More than ‘Happy’ – ‘Bawling’ and ‘Gratefu’: A&T grad gets college debt paid off by singer Pharrell Williams | Education

GREENSBORO — “Happy” is one of Pharrell Williams’ big hits, but it doesn’t quite describe how young NC A&T Aggie feels these days paying off Damarius Davis’ student loans.

Davis was part of an NAACP panel on the subject of the black student debt crisis linked to Williams Something in the water festival, which took place in DC this year during Juneteenth.

When Davis and the other students or recent grads finished talking, they were told that Williams had a surprise for them.

“Overwhelmed,” Davis said of the moment. “I screamed. I started thinking about everything I went through in school. The sacrifices my parents made. I’m just so grateful.”

Davis, who is from the Raleigh area and graduated in May, worked three jobs in his freshman year and still had to borrow $35,000 to graduate in sociology with a minor in history.

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He is also the first in his family to go to university.

Aggie, 23, has a long history with the NAACP, starting with church-hosted events when he was 8 or 9 years old. He officially joined the NAACP when he went to college and is now the president of the Youth Civic Engagement and College Division of the North Carolina NAACP. He is also past president of A&T’s Sociology and Social Work Society.

During the discussion, Davis and the others talked about the burden of student debt.

“Pharrell changed their lives forever,” Wisdom Cole, NAACP National Director of Youth and Universities, said in a press release. “Student debt continues to disproportionately plague the black community and crush opportunity for so many black people.”

Cole and Williams have also called on President Joe Biden to heed calls to cancel student debt for this very reason. More than 43 million borrowers have federal student loan debt totaling more than $1.7 trillion, according to Educationdata.org.






This is the moment Damarius Davis finds out his student loans are paid off.


Damarius Davis, provided


Davis said there were no clues as to what would happen to him. He had seen the stories of graduate lecturers paying off their student debt.

“I never imagined it that way,” he said.

When Davis and the others finished speaking, the panel host told them their student debts were going to be paid off by the Grammy-winning musician and philanthropist, who composed the music for Hidden Figures (2016) and Despicable. Me (2010).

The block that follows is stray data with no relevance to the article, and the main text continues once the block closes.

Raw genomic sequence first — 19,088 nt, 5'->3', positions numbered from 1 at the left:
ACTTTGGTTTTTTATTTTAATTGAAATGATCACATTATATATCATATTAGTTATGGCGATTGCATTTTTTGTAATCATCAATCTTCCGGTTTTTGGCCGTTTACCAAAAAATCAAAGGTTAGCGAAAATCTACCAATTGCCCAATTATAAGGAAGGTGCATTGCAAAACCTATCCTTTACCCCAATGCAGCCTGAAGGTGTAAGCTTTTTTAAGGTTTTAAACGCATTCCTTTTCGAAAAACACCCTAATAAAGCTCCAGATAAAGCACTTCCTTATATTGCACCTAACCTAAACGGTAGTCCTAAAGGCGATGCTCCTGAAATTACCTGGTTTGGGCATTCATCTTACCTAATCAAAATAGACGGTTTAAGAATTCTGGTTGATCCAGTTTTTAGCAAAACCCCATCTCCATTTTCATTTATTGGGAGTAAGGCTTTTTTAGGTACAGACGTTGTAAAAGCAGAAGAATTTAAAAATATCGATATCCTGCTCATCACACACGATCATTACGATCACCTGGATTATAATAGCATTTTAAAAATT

“The host said, ‘You talk about your life stories on national television – we thank you for telling your stories,’ he recalled. “And then, ‘We have a surprise for you.’ “

She then said Williams wanted to pay off her student debt.

“When she said ‘your college debt,’ my mouth dropped and we started looking at each other,” Davis said. “One of the girls whispered, ‘Am I getting fucked? Is this for real?'”

Williams then gathered them in a circle.

Davis wore a newly won “Proud Aggie Alumni” t-shirt.

“I’ve reviewed all of your profiles,” Williams told them. “I’ve seen everything you’ve done in the community.”

Davis said Williams gave them good advice on passing it on as well.

“He said you might have to start small, but be intentional in everything you do,” Davis recalled.







Damarius Davis

Damarius Davis is a 2022 NC A&T graduate with a degree in sociology and a minor in history. His $35,000 in student loans were repaid by Pharrell Williams and the NAACP.


Damarius Davis, provided


Davis had started a nonprofit during the pandemic which he later had to put on hold but is now looking to restart. He partnered with an organization his mother belonged to to give three students attending historically black colleges and universities over $200 for college essentials.

The first person Davis called was his mother.

“She was jumping up and down, screaming and screaming,” he said.

Then he called his father, who also became emotional.

“Hearing their voices – that made me even more emotional,” Davis said.

Due to the hiatus in student debt repayment, Davis had yet to reach a formal agreement, but he now knows firsthand why the NAACP is fighting for student loan forgiveness.

“It’s liberating,” Davis said.

Contact Nancy McLaughlin at 336-373-7049 and follow @nmclaughlinNR on Twitter.

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